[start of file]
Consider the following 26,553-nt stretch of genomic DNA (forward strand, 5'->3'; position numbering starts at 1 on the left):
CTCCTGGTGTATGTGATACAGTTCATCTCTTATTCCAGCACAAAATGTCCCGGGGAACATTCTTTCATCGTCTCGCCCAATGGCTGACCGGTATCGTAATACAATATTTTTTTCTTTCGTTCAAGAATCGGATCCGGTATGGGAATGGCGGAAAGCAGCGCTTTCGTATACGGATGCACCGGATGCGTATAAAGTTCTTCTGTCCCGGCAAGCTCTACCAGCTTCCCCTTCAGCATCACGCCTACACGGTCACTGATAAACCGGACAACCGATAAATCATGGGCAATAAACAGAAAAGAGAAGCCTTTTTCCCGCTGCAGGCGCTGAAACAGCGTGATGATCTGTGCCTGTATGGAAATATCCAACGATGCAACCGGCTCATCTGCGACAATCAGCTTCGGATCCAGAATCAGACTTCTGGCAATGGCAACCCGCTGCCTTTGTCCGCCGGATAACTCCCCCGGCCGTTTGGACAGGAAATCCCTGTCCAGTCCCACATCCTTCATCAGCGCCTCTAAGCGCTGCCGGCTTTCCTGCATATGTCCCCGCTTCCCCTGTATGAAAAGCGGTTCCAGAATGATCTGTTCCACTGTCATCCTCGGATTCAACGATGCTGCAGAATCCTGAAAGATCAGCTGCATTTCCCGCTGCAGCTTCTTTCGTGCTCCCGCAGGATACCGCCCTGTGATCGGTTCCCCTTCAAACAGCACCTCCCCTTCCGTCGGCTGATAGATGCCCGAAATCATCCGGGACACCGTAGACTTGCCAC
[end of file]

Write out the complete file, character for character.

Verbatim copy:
Consider the following 26,553-nt stretch of genomic DNA (forward strand, 5'->3'; position numbering starts at 1 on the left):
CTCCTGGTGTATGTGATACAGTTCATCTCTTATTCCAGCACAAAATGTCCCGGGGAACATTCTTTCATCGTCTCGCCCAATGGCTGACCGGTATCGTAATACAATATTTTTTTCTTTCGTTCAAGAATCGGATCCGGTATGGGAATGGCGGAAAGCAGCGCTTTCGTATACGGATGCACCGGATGCGTATAAAGTTCTTCTGTCCCGGCAAGCTCTACCAGCTTCCCCTTCAGCATCACGCCTACACGGTCACTGATAAACCGGACAACCGATAAATCATGGGCAATAAACAGAAAAGAGAAGCCTTTTTCCCGCTGCAGGCGCTGAAACAGCGTGATGATCTGTGCCTGTATGGAAATATCCAACGATGCAACCGGCTCATCTGCGACAATCAGCTTCGGATCCAGAATCAGACTTCTGGCAATGGCAACCCGCTGCCTTTGTCCGCCGGATAACTCCCCCGGCCGTTTGGACAGGAAATCCCTGTCCAGTCCCACATCCTTCATCAGCGCCTCTAAGCGCTGCCGGCTTTCCTGCATATGTCCCCGCTTCCCCTGTATGAAAAGCGGTTCCAGAATGATCTGTTCCACTGTCATCCTCGGATTCAACGATGCTGCAGAATCCTGAAAGATCAGCTGCATTTCCCGCTGCAGCTTCTTTCGTGCTCCCGCAGGATACCGCCCTGTGATCGGTTCCCCTTCAAACAGCACCTCCCCTTCCGTCGGCTGATAGATGCCCGAAATCATCCGGGACACCGTAGACTTGCCAC